Diary Entry (by Sue)
Today I have the luxury of sitting on a bed in a room for four in the Hotel Candanchu (Spain), albeit surrounded by airing sleeping bags and wet washing spread over the room and balcony. Martin shaves off a 3-day old beard and I look forward to a bath.

Today's stage was from the new book (Ton Joosten's Cicerone guide) - six and a half hours from the refuge to here. The alarm went off at 6.30, but was not heeded immediately. Fine to pack rucksacks outside - a cool 14°C and breezy, but the sun appeared as we packed. 
 
Away at 8 am on a lovely path that descended gently through the Cirque de Banasse.

Several shepherds' huts were passed - today the sheep seem to be in pens next to the huts, rather than roaming the hillsides.  
After a little while, legs and fleece were exchanged for shorts and t-shirt. Gradually, the path wended its way downwards, entering the Espélunguère forest for a short time before emerging at the Pla d' Espélunguère, at 1400 metres the lowest point of the day. Luckily about three days of rubbish could be disposed of near here - everything must be carried out, and in general, the hills are pretty clean.  
Next to the freezing stream (feet were dipped), we brewed in the shade and snacked on chocolate, and the remains of the mountain mix. The Spanish lads from the refuge last night also turned up and enjoyed a break by the stream. A 375 metre ascent might have been harder but for the shade of the beech forest, as it was steep at times. As the trees thinned, a fragrant orchid was spotted in the grass next to the path. A metal ladder was required to bypass a cave and large water pipe.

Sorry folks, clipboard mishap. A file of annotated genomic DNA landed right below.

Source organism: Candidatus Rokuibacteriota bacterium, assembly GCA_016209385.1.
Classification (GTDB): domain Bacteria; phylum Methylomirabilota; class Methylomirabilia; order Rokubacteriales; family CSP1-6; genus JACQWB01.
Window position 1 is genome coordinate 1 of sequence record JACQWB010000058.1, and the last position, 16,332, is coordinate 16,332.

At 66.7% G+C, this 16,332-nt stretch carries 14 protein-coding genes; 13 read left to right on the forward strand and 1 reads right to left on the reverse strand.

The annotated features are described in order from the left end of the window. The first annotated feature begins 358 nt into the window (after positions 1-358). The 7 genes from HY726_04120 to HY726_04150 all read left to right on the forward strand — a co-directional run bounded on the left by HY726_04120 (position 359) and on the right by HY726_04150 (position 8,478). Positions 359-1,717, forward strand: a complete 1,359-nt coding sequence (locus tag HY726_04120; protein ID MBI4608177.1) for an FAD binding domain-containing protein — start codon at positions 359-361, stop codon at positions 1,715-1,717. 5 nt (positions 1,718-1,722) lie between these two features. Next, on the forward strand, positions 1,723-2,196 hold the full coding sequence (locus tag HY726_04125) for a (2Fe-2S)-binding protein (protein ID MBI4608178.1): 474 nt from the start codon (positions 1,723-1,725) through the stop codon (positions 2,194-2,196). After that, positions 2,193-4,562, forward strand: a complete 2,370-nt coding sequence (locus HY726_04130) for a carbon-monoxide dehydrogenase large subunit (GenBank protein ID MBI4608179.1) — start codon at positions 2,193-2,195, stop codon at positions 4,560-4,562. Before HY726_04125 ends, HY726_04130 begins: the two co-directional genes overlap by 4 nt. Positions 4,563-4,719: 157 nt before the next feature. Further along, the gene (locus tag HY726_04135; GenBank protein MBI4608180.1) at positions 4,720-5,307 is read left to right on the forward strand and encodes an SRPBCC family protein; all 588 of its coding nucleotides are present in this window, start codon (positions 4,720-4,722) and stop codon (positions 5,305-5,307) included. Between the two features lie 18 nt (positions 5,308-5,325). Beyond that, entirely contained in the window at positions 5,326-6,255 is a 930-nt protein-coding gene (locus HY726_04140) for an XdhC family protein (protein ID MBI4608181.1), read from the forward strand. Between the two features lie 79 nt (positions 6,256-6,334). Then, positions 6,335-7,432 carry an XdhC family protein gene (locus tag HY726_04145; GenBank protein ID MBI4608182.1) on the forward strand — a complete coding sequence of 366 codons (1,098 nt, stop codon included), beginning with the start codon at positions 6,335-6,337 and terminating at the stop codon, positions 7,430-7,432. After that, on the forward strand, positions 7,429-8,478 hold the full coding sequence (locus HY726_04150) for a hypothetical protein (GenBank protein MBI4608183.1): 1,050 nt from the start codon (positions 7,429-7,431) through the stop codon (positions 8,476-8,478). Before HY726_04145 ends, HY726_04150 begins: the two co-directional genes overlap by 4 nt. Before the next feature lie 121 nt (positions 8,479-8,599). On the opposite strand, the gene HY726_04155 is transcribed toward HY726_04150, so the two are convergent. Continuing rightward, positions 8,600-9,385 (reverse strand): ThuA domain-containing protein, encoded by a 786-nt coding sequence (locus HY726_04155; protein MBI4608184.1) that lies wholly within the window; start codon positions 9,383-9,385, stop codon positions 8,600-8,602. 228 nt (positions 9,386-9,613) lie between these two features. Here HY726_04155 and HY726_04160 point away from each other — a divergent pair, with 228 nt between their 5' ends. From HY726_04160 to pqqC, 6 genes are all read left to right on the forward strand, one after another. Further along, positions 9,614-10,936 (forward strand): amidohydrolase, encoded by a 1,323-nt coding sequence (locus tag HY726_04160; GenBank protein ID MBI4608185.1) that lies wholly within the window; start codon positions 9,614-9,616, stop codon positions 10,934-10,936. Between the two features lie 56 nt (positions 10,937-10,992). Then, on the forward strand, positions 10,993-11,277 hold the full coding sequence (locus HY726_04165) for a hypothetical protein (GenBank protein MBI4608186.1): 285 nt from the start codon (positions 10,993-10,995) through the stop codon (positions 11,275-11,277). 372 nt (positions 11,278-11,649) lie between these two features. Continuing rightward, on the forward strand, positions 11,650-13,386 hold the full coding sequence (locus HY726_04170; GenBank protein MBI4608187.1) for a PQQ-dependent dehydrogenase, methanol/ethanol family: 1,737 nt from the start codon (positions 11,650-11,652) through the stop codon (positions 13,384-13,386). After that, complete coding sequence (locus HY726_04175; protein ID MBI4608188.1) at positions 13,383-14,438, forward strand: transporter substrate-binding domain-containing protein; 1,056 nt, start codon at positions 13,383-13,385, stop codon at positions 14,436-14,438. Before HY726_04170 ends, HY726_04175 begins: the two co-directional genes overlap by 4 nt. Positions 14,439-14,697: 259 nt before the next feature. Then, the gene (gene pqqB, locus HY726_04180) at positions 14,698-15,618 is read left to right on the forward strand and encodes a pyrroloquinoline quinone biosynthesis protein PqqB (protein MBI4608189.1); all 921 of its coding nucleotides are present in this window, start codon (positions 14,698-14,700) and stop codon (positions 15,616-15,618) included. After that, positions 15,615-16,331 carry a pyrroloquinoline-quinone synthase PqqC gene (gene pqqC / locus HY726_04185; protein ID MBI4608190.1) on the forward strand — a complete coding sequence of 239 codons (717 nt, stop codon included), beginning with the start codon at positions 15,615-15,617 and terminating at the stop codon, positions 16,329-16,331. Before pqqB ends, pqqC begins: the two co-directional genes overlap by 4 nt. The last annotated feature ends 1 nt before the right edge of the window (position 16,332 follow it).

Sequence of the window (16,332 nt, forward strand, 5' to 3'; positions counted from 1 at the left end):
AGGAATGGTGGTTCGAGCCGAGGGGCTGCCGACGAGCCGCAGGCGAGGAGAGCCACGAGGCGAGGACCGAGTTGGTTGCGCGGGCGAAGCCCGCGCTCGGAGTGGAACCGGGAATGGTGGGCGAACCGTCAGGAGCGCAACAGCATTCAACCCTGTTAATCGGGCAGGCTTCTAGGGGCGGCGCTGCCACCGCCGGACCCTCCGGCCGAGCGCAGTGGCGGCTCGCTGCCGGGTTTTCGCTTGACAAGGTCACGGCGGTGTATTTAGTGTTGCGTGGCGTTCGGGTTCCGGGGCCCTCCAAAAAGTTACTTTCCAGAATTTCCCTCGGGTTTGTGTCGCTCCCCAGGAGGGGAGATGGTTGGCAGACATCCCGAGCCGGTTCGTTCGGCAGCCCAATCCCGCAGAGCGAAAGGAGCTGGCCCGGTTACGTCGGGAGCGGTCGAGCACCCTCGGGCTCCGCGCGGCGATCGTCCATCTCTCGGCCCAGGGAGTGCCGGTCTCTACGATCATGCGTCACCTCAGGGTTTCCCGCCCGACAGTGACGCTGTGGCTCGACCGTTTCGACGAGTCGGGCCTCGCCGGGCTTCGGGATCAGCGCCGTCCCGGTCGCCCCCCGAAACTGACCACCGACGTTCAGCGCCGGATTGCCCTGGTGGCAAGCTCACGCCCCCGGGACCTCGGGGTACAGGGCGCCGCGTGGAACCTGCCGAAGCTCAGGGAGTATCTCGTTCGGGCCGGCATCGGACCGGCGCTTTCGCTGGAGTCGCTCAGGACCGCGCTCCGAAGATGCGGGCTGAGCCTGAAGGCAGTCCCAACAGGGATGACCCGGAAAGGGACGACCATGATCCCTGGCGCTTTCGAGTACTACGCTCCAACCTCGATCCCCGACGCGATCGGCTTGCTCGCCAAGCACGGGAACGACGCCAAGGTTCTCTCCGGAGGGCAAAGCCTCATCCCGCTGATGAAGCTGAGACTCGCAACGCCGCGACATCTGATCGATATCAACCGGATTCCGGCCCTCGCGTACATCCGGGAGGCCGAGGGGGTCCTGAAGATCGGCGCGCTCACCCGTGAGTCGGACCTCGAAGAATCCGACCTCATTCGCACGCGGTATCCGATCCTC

The trees were left and over a lip was the Lac d'Estaëns (or Ibon de Astanes), looking rather deplete of water with a big red beach - it must be used as a reservoir.
 

Here, there were a lot of horses, and lots of groups of people on the green slopes around the lake. We too, stopped here for a pleasant but short lunch - Martin's hummock turned out to be an ants nest, necessitating moving. Remains of bread and tins of fish.


Here, the GR11 was joined and we descended gradually again. We lost the crowds heading to the lake, baguettes sticking out of their rucksacks. By now, it had got pretty hot (31°C) and we both wore trainers. 

But, again into forest on a leaf litter path that undulated and twisted around rocks and tree trunks. Emerging from the trees, we could see a large group of people snaking along a narrow path across steep scree - our next objective. Luckily they were across and grouped by the Aspe river, so we didn't have to pass anyone. It was fine, except for one very narrow part, with a big steep drop. 

After another undulating rough path, the ski lifts of Candanchu came into view and after Col de Causiat it was downhill. 


We passed closed lifts to the village centre, and a cold coke at a bar (3.30 pm).

 
The village is not pretty, but much more attractive than La-Pierre St-Martin. The woman in the bar indicated two hotels, and we booked into the last room here at Hotel Candanchu.

[Note: when Martin passed through Candanchu in 2015, he found virtually everything shut.]

Washing first, then a visit to the Supermercado El Bozo to restock. We managed to obtain everything except dried milk and hot chocolate sachets. The helpful man was ready to pack cheese, tomatoes and peaches for us, and even to supply two loaves of bread (without a reservation!).

A long soak in a hot bath was great, after snacking on a tin of mussels in dressing. Martin spread maps around and I relaxed, before we had a beer in the lounge, preceding dinner.


Nice meal, and a bottle of rosé, in the part of the restaurant not occupied by a coach party - they get the window tables.
 
Sleeping in cotton sheets is lovely!
 
Stats and route (Viewranger):
19 km, 700 metres ascent, 7.5 hours